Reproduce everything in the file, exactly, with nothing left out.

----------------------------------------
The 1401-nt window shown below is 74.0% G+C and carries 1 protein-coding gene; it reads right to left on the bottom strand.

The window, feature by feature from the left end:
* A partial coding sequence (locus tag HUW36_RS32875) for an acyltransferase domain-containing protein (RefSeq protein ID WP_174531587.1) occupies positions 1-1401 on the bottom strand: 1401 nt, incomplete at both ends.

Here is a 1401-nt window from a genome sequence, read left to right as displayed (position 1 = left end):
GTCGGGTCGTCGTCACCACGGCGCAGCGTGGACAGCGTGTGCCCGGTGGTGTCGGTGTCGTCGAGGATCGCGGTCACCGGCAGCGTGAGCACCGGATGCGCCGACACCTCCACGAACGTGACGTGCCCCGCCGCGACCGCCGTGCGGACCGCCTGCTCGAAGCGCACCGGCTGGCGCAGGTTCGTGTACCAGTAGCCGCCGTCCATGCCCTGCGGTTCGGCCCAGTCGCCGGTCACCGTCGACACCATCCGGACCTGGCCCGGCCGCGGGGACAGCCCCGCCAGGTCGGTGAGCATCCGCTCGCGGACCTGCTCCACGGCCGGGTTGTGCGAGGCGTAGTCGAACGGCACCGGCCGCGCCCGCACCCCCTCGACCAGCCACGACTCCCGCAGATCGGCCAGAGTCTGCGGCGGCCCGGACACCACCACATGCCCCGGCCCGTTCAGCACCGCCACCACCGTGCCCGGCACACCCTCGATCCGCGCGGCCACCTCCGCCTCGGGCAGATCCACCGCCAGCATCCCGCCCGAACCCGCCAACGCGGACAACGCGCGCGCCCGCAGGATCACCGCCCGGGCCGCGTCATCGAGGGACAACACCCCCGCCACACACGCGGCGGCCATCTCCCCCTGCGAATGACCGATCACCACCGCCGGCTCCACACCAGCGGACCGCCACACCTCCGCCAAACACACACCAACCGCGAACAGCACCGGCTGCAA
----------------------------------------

The 1401-nt window shown below is 74.0% G+C and carries 1 protein-coding gene; it reads right to left on the bottom strand.

The window, feature by feature from the left end:
* A partial coding sequence (locus tag HUW36_RS32875) for an acyltransferase domain-containing protein (RefSeq protein ID WP_174531587.1) occupies positions 1-1401 on the bottom strand: 1401 nt, incomplete at both ends.

Here is a 1401-nt window from a genome sequence, read left to right as displayed (position 1 = left end):
GTCGGGTCGTCGTCACCACGGCGCAGCGTGGACAGCGTGTGCCCGGTGGTGTCGGTGTCGTCGAGGATCGCGGTCACCGGCAGCGTGAGCACCGGATGCGCCGACACCTCCACGAACGTGACGTGCCCCGCCGCGACCGCCGTGCGGACCGCCTGCTCGAAGCGCACCGGCTGGCGCAGGTTCGTGTACCAGTAGCCGCCGTCCATGCCCTGCGGTTCGGCCCAGTCGCCGGTCACCGTCGACACCATCCGGACCTGGCCCGGCCGCGGGGACAGCCCCGCCAGGTCGGTGAGCATCCGCTCGCGGACCTGCTCCACGGCCGGGTTGTGCGAGGCGTAGTCGAACGGCACCGGCCGCGCCCGCACCCCCTCGACCAGCCACGACTCCCGCAGATCGGCCAGAGTCTGCGGCGGCCCGGACACCACCACATGCCCCGGCCCGTTCAGCACCGCCACCACCGTGCCCGGCACACCCTCGATCCGCGCGGCCACCTCCGCCTCGGGCAGATCCACCGCCAGCATCCCGCCCGAACCCGCCAACGCGGACAACGCGCGCGCCCGCAGGATCACCGCCCGGGCCGCGTCATCGAGGGACAACACCCCCGCCACACACGCGGCGGCCATCTCCCCCTGCGAATGACCGATCACCACCGCCGGCTCCACACCAGCGGACCGCCACACCTCCGCCAAACACACACCAACCGCGAACAGCACCGGCTGCAA